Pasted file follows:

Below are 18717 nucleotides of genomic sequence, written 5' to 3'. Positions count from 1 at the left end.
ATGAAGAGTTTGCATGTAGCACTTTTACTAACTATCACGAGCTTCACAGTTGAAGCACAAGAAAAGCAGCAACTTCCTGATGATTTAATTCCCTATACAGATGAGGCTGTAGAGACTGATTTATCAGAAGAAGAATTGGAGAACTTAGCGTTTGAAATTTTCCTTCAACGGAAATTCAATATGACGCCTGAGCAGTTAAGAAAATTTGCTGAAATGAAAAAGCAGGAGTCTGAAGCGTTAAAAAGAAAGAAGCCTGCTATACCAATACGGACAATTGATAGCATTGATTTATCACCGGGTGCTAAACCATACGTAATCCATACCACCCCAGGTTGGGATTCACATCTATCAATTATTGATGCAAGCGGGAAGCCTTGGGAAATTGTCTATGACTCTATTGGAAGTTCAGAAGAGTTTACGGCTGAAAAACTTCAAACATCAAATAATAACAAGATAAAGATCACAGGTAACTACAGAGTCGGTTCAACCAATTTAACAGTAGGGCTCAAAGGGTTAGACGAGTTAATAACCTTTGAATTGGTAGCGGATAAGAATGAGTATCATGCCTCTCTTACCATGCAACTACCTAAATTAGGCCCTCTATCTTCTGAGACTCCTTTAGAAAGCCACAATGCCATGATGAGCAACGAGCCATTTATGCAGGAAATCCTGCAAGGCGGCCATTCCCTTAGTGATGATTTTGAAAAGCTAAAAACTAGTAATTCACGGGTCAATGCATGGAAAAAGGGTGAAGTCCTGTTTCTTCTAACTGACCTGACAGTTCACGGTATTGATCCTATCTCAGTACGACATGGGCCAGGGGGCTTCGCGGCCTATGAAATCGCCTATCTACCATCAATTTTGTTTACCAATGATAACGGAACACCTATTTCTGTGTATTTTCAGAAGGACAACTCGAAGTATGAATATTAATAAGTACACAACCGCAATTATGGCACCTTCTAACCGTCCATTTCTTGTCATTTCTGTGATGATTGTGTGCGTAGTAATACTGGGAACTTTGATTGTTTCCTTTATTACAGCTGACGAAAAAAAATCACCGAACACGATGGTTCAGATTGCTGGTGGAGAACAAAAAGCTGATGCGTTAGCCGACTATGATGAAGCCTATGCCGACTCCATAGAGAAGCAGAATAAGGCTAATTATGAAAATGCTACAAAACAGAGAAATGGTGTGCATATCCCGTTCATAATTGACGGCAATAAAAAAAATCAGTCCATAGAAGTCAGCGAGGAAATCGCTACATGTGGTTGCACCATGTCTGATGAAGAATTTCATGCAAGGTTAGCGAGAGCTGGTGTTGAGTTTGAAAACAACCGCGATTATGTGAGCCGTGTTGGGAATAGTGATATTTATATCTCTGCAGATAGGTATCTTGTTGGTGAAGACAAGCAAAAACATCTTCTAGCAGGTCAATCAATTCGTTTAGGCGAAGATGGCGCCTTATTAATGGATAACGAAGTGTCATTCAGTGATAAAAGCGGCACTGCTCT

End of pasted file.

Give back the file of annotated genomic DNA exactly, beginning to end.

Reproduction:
Below are 18717 nucleotides of genomic sequence, written 5' to 3'. Positions count from 1 at the left end.
ATGAAGAGTTTGCATGTAGCACTTTTACTAACTATCACGAGCTTCACAGTTGAAGCACAAGAAAAGCAGCAACTTCCTGATGATTTAATTCCCTATACAGATGAGGCTGTAGAGACTGATTTATCAGAAGAAGAATTGGAGAACTTAGCGTTTGAAATTTTCCTTCAACGGAAATTCAATATGACGCCTGAGCAGTTAAGAAAATTTGCTGAAATGAAAAAGCAGGAGTCTGAAGCGTTAAAAAGAAAGAAGCCTGCTATACCAATACGGACAATTGATAGCATTGATTTATCACCGGGTGCTAAACCATACGTAATCCATACCACCCCAGGTTGGGATTCACATCTATCAATTATTGATGCAAGCGGGAAGCCTTGGGAAATTGTCTATGACTCTATTGGAAGTTCAGAAGAGTTTACGGCTGAAAAACTTCAAACATCAAATAATAACAAGATAAAGATCACAGGTAACTACAGAGTCGGTTCAACCAATTTAACAGTAGGGCTCAAAGGGTTAGACGAGTTAATAACCTTTGAATTGGTAGCGGATAAGAATGAGTATCATGCCTCTCTTACCATGCAACTACCTAAATTAGGCCCTCTATCTTCTGAGACTCCTTTAGAAAGCCACAATGCCATGATGAGCAACGAGCCATTTATGCAGGAAATCCTGCAAGGCGGCCATTCCCTTAGTGATGATTTTGAAAAGCTAAAAACTAGTAATTCACGGGTCAATGCATGGAAAAAGGGTGAAGTCCTGTTTCTTCTAACTGACCTGACAGTTCACGGTATTGATCCTATCTCAGTACGACATGGGCCAGGGGGCTTCGCGGCCTATGAAATCGCCTATCTACCATCAATTTTGTTTACCAATGATAACGGAACACCTATTTCTGTGTATTTTCAGAAGGACAACTCGAAGTATGAATATTAATAAGTACACAACCGCAATTATGGCACCTTCTAACCGTCCATTTCTTGTCATTTCTGTGATGATTGTGTGCGTAGTAATACTGGGAACTTTGATTGTTTCCTTTATTACAGCTGACGAAAAAAAATCACCGAACACGATGGTTCAGATTGCTGGTGGAGAACAAAAAGCTGATGCGTTAGCCGACTATGATGAAGCCTATGCCGACTCCATAGAGAAGCAGAATAAGGCTAATTATGAAAATGCTACAAAACAGAGAAATGGTGTGCATATCCCGTTCATAATTGACGGCAATAAAAAAAATCAGTCCATAGAAGTCAGCGAGGAAATCGCTACATGTGGTTGCACCATGTCTGATGAAGAATTTCATGCAAGGTTAGCGAGAGCTGGTGTTGAGTTTGAAAACAACCGCGATTATGTGAGCCGTGTTGGGAATAGTGATATTTATATCTCTGCAGATAGGTATCTTGTTGGTGAAGACAAGCAAAAACATCTTCTAGCAGGTCAATCAATTCGTTTAGGCGAAGATGGCGCCTTATTAATGGATAACGAAGTGTCATTCAGTGATAAAAGCGGCACTGCTCT